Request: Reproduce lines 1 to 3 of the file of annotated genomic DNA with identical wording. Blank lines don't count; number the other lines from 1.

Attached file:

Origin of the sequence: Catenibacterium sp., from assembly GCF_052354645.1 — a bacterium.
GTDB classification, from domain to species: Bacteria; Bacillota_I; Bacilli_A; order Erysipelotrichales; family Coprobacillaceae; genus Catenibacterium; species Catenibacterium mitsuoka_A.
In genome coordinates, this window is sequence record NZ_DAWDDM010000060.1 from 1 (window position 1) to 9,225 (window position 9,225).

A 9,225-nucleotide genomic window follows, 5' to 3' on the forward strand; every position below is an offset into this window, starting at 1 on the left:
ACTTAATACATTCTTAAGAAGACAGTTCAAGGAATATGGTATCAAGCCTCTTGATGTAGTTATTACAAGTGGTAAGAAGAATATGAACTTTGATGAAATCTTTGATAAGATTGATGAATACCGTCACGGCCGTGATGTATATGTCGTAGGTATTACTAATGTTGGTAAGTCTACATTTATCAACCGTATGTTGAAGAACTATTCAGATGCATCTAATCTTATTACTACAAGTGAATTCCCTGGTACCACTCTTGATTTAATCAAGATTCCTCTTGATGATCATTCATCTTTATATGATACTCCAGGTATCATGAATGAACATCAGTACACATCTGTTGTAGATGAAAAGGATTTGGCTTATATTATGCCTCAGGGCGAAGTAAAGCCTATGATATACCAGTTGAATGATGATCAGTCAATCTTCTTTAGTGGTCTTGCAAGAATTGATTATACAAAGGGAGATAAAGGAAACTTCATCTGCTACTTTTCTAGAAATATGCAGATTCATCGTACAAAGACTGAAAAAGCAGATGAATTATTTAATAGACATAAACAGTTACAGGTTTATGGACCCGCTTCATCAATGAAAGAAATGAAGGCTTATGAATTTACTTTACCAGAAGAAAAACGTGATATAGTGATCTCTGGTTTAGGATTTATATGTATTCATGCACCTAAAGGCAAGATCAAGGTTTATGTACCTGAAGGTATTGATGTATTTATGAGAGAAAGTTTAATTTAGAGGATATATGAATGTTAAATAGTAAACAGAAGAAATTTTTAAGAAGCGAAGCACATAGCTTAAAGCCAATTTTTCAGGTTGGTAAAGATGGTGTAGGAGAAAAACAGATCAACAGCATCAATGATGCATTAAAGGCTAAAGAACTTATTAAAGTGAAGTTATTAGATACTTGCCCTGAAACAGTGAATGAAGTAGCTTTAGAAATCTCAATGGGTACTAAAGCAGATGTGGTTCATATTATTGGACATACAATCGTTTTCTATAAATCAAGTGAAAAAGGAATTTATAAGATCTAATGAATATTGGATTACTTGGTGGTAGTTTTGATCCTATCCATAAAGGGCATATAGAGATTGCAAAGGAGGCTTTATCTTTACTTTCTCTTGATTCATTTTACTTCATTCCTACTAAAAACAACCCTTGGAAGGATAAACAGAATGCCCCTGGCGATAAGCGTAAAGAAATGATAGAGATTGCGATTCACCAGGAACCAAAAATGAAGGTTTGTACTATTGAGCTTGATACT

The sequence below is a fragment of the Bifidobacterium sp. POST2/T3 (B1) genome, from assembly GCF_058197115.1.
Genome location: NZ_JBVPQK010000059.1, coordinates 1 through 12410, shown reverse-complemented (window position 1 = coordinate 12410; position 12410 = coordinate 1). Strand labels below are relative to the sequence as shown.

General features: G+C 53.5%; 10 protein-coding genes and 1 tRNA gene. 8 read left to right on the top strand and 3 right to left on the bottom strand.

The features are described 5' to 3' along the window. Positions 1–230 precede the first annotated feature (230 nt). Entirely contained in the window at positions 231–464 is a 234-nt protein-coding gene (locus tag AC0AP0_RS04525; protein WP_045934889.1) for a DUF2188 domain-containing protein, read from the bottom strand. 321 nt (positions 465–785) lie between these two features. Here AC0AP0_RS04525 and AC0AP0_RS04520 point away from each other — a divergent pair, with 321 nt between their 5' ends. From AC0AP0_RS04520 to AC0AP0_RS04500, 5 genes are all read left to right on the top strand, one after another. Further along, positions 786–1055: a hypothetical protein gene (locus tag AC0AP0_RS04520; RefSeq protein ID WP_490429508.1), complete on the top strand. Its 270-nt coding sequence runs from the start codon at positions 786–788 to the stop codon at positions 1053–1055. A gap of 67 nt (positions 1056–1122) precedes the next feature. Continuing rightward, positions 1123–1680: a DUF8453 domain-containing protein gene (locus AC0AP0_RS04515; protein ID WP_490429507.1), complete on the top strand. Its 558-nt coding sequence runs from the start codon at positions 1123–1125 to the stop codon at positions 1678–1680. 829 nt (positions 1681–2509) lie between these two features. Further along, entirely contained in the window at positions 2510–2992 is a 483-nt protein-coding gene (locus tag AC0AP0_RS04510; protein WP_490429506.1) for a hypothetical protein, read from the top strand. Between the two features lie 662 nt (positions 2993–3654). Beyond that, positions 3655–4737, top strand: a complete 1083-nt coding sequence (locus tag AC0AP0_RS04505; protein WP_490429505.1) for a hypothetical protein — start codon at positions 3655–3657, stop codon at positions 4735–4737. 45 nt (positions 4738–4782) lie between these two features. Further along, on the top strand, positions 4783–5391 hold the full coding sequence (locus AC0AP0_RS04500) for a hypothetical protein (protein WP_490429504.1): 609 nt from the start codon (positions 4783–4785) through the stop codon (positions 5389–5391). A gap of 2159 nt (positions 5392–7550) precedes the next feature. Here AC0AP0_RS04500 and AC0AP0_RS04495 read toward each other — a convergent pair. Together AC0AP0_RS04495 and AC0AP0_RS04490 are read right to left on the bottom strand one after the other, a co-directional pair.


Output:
Origin of the sequence: Catenibacterium sp., from assembly GCF_052354645.1 — a bacterium.
GTDB classification, from domain to species: Bacteria; Bacillota_I; Bacilli_A; order Erysipelotrichales; family Coprobacillaceae; genus Catenibacterium; species Catenibacterium mitsuoka_A.
In genome coordinates, this window is sequence record NZ_DAWDDM010000060.1 from 1 (window position 1) to 9,225 (window position 9,225).